For maximum productivity and machining application versatility, CERATIZIT offers a wide range of tooling systems within its expansive Indexable Milling line of products that includes the company’s new MaxiMill 491. With eight usable cutting edges per newly expanded 9-mm insert size, a precise 90°profile and a durable nickel-coated tool body, the MaxiMill 491 system is extremely well suited for all shoulder and full-slot milling applications.
The MaxiMill 491 system provides exceptional ease of use, allowing users to quickly exchange inserts while the tool remains in the machine. This capability significantly reduces machine downtime while the precision-ground inserts deliver stable and smooth cutting thanks to CERATIZIT’s state-of-the-art Dragonskin coating technology. Plus, the Dragonskin coating gives the inserts added strength for even the most demanding of machining conditions.
Configured with a positive insert geometry, the MaxiMill 491 ensures excellent surface quality and dramatically increases tool life. The tool’s eight usable insert cutting edges also provide a low price per edge for cost effectiveness.
CERATIZIT initially launched the MaxiMill 491 in a 12-mm size with a nominal diameter range from 32 to 160 mm and a corner radius of 0.8 mm. The company extended the range with the addition of 1.2-mm, 1.6-mm and 2.0-mm corner radii. The new 9-mm insert size now brings even greater flexibility for all applications.
With this smaller size, more inserts can be mounted in the tools for even longer tool life and higher chip removal rates. The new size also reduces power consumption, making the MaxiMill 491 effective for use with lower power machine tools.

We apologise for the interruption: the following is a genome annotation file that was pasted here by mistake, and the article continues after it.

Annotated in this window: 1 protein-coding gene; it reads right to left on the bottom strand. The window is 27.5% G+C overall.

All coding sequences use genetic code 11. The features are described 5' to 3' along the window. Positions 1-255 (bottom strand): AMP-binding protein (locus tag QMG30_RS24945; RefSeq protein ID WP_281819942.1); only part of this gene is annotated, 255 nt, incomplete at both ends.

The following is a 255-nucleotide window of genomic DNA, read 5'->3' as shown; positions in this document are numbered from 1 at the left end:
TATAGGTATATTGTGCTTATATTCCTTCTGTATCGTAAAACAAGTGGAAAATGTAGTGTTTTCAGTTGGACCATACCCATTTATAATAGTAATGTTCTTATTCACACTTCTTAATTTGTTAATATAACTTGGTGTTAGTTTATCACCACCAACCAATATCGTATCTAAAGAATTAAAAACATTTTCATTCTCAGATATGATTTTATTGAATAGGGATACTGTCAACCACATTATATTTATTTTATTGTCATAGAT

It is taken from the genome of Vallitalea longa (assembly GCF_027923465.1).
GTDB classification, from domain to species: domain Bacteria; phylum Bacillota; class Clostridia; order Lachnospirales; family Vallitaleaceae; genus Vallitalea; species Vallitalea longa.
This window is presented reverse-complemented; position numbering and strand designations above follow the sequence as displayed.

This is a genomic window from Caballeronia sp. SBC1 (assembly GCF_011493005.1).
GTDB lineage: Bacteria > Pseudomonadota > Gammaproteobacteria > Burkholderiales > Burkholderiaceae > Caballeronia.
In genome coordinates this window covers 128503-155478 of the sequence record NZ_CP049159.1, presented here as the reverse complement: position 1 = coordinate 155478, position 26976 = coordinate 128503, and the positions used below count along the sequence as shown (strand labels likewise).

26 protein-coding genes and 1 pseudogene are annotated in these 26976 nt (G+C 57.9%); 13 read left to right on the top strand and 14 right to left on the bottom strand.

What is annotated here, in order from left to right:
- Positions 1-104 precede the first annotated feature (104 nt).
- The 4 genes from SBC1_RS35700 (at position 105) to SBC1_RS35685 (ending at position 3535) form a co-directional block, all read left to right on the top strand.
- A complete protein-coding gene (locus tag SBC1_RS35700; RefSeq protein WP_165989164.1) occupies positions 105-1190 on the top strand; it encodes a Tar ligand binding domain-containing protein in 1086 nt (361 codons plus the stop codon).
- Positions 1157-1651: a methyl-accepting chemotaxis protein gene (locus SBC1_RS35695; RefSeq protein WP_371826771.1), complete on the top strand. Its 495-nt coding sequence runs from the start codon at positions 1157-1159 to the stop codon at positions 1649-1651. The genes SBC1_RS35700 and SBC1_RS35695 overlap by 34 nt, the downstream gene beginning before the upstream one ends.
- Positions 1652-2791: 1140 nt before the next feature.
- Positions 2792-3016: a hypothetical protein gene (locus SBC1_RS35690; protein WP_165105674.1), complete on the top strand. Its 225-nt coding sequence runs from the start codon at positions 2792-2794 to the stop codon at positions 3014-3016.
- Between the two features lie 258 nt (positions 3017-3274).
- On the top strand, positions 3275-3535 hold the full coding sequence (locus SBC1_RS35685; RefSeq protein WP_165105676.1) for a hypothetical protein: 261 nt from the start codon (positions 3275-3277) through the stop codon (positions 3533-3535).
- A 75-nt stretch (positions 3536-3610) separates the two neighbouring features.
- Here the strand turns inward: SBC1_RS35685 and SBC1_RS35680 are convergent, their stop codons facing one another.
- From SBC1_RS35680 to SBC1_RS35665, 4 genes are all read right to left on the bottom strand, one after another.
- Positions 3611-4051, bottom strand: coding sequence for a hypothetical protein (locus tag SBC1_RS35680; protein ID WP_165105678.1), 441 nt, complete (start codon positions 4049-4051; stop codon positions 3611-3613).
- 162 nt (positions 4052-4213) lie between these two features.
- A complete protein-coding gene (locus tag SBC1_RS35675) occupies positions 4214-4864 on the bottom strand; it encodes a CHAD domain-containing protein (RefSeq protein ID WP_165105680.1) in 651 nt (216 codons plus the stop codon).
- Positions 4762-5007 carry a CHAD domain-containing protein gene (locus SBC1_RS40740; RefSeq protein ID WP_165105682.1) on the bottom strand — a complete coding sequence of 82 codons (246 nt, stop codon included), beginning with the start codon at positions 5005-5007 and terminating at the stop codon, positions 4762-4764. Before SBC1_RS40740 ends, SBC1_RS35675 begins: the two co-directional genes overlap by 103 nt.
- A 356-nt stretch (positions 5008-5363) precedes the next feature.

Related Glossary Terms
- gang cutting ( milling)
gang cutting ( milling)
Machining with several cutters mounted on a single arbor, generally for simultaneous cutting.
Machining operation in which metal or other material is removed by applying power to a rotating cutter. In vertical milling, the cutting tool is mounted vertically on the spindle. In horizontal milling, the cutting tool is mounted horizontally, either directly on the spindle or on an arbor. Horizontal milling is further broken down into conventional milling, where the cutter rotates opposite the direction of feed, or “up” into the workpiece; and climb milling, where the cutter rotates in the direction of feed, or “down” into the workpiece. Milling operations include plane or surface milling, endmilling, facemilling, angle milling, form milling and profiling.